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2.5 year old vicious hitting - what can I do?

(11 Posts)
bean612 Wed 01-Jun-11 19:42:36

DD is just about to turn two and a half and she has been lashing out a bit for the past few months, but in the last few weeks it has got really bad (and of course she has got stronger and bigger, which doesn't help). She doesn't hit other children, thank god, only me and DH (though he gets it less, probably because he works FT and therefore is around less often).

It's generally triggered either by me reprimanding any bad behaviour on her part, or by her getting angry because I've said she's watched enough Peppa for the day, already had a biscuit and can't have another as it's nearly dinnertime - you get the picture (and I do warn her before the episode starts that it will be the last Peppa/say before I give her a biscuit 'but only one, because we're having dinner in half an hour', etc)

Anyway - she smacks me in the face, pulls my hair (which she knows really hurts because a friend's little boy did it to her once and made her really wail), grabs and twists my glasses, and generally goes ballistic. Apart from the fact that it hurts physically, I also find it really upsetting. Most of the time she is so sweet, cuddly and funny, and she can often be really kind. I honestly don't know what to do. Saying 'gentle hands' etc doesn't have any effect, explaining it hurts makes no difference, being calm and firm and saying 'we don't hit' does nothing - her response to everything is simply 'I WANT to be naughty'.

Please help...

MamaChocoholic Wed 01-Jun-11 19:58:55

have you tried time outs? ds1 didn't hit, but at this age (and since) sometimes gets beside himself with frustration/temper. he'll roll around on the floor and scream. for him, he needs to go be on his own to calm down, and we used to carry him to his room and ask him to stay there till he'd calmed down. we'd shut the door, but he'd never try and get out. he would calm down and then ask for a kiss and a cuddle and it would all be ok again.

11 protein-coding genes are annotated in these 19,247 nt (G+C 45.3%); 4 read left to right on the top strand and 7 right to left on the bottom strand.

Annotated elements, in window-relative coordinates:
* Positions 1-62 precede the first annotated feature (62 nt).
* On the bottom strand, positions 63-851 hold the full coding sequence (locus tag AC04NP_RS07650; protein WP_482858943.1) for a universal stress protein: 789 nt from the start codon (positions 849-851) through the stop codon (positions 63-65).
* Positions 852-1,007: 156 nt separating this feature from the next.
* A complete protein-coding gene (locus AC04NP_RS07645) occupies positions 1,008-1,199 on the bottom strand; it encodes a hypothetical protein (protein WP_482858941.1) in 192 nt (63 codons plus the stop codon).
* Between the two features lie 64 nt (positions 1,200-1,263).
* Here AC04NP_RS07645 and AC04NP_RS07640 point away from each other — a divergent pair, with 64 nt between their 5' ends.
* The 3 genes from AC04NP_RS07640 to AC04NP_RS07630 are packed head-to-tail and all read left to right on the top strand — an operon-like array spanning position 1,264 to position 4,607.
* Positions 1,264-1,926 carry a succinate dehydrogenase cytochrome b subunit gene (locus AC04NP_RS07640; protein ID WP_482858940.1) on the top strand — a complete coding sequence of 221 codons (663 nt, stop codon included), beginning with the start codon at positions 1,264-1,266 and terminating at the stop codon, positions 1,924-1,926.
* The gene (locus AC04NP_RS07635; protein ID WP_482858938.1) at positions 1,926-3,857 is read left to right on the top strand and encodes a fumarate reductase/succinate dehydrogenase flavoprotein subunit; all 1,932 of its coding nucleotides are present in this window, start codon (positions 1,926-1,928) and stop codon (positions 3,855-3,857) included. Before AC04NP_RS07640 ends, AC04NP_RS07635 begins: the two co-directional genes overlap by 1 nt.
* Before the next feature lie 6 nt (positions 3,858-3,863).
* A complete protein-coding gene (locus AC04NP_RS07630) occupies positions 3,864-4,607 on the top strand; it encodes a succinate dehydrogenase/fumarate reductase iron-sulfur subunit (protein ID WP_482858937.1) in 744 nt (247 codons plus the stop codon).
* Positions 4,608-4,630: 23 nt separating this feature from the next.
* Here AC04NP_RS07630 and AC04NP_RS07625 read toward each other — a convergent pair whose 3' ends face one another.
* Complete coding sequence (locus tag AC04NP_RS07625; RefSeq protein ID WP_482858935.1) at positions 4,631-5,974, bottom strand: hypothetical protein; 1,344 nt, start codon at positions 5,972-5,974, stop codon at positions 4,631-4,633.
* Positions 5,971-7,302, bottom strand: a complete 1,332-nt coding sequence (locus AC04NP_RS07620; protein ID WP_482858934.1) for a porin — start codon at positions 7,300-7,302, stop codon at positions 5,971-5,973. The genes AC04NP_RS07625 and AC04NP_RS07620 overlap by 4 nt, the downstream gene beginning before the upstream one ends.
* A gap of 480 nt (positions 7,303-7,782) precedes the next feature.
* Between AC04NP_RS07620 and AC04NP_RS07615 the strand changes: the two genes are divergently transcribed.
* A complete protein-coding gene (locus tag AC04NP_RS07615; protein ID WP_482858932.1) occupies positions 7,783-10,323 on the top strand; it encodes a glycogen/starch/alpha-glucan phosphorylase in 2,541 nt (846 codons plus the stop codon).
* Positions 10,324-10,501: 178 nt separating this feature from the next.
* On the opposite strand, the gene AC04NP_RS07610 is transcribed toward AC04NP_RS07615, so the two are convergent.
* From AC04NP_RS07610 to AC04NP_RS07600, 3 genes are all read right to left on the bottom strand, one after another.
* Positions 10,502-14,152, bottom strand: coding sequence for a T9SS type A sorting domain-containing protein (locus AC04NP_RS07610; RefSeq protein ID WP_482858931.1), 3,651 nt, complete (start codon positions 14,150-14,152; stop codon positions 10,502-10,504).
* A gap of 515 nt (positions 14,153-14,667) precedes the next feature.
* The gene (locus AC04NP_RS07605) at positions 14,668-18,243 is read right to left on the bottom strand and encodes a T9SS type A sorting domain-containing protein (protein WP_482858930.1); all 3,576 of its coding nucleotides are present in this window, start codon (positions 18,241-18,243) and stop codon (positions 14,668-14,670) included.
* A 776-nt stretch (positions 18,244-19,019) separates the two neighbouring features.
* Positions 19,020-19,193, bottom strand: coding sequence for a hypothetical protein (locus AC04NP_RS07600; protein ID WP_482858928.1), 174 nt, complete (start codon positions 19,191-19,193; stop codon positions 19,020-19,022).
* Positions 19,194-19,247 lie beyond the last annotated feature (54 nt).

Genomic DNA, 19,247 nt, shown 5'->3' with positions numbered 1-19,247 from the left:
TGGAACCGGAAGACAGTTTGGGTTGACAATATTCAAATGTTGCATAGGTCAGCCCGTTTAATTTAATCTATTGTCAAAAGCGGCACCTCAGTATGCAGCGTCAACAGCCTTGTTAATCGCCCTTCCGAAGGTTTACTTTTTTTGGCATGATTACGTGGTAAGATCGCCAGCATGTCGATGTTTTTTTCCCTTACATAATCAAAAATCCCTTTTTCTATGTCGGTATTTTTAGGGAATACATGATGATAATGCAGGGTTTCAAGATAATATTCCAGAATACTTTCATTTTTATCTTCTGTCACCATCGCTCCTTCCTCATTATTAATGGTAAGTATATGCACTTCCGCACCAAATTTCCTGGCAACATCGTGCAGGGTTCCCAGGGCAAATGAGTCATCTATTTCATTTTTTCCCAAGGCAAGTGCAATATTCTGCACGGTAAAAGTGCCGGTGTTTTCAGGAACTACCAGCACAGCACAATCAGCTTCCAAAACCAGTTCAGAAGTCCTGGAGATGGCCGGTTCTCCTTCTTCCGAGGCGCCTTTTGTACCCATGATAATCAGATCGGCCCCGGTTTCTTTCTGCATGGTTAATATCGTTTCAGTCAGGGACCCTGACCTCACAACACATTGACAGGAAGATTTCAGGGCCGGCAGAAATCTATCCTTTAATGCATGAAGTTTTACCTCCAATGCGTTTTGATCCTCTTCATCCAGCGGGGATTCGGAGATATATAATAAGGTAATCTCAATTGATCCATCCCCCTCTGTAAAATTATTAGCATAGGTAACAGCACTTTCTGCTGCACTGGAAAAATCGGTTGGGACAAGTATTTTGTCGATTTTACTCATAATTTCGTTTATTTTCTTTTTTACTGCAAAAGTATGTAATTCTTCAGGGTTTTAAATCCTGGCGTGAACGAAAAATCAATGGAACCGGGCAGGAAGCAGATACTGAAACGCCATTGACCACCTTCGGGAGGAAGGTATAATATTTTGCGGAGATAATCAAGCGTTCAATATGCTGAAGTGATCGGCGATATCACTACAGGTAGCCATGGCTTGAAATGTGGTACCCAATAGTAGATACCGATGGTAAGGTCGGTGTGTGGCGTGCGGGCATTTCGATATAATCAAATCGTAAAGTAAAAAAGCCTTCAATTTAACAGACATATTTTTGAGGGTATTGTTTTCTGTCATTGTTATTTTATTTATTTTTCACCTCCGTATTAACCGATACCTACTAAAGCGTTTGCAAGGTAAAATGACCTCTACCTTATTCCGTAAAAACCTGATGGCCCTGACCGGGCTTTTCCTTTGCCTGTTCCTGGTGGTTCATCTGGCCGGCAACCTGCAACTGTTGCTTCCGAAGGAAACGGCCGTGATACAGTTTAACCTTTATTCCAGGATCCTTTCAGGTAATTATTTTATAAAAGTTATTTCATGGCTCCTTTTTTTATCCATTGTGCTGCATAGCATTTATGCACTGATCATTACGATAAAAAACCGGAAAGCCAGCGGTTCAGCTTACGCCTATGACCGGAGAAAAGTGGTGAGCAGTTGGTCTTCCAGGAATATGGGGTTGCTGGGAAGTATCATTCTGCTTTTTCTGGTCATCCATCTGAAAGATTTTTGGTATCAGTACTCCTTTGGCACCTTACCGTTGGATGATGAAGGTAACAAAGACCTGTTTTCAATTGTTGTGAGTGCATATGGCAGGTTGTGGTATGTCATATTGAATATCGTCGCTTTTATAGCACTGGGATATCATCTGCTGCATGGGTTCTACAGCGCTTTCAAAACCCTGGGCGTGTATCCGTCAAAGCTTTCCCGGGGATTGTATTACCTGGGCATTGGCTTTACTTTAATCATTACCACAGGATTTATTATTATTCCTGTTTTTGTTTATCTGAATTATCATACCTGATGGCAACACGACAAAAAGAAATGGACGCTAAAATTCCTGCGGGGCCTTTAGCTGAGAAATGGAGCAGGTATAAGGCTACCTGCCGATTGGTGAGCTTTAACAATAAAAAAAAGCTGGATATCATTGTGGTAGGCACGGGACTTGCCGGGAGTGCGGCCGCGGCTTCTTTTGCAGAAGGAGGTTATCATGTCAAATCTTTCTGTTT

it was hard for me to accept that he needed to be on his own. and obviously this is what worked for him, it won't suit every child. but I'd say if she is hurting you she needs to understand there is a consequence to it. what the consequence is is up to you, but once you pick something be consistent. and when she calms down you can cuddle and chat to her about how she felt and what else she could have done with that feeling.

bean612 Wed 01-Jun-11 21:39:54

Thanks, MamaC. The traditional sort of time out, ie. sitting her down on a step, chair etc in a quiet place doesn't work with her because she won't stay there, she simply gets up and comes chasing after me. The only way to get her to stay in one place on her own for a couple of minutes is to put her in her cot, but she will scream and bash the sides for ages. In any case, this won't be an option for much longer as we're about to get her her first bed, partly because she is outgrowing the cot and partly because when I have put her in the cot a few times recently, she bashes and shakes it so much that it's surely on the brink of falling apart...

bean612 Thu 02-Jun-11 09:24:52

Bumping... anyone? Would be great to have some assurance I am not alone!

5318008 Thu 02-Jun-11 10:14:32

okay

you need to develop a sort of rugby swerve to avoid the blow/pulling/glasses snatching

be prepared to block with your forearm, I don't mean hit but to parry

have you considered putting YOURSELF in timeout - I don't mean sit on the bottom stair but rather remove yourself, make a cup of tea, take away your attention, walk away, disengage

sympathy

DirtyMartini Thu 02-Jun-11 10:23:19

Oh, sympathy here too! DS does this stuff, with exactly the same triggers (as well as a major additional one relating to not taking toys away from his baby sister).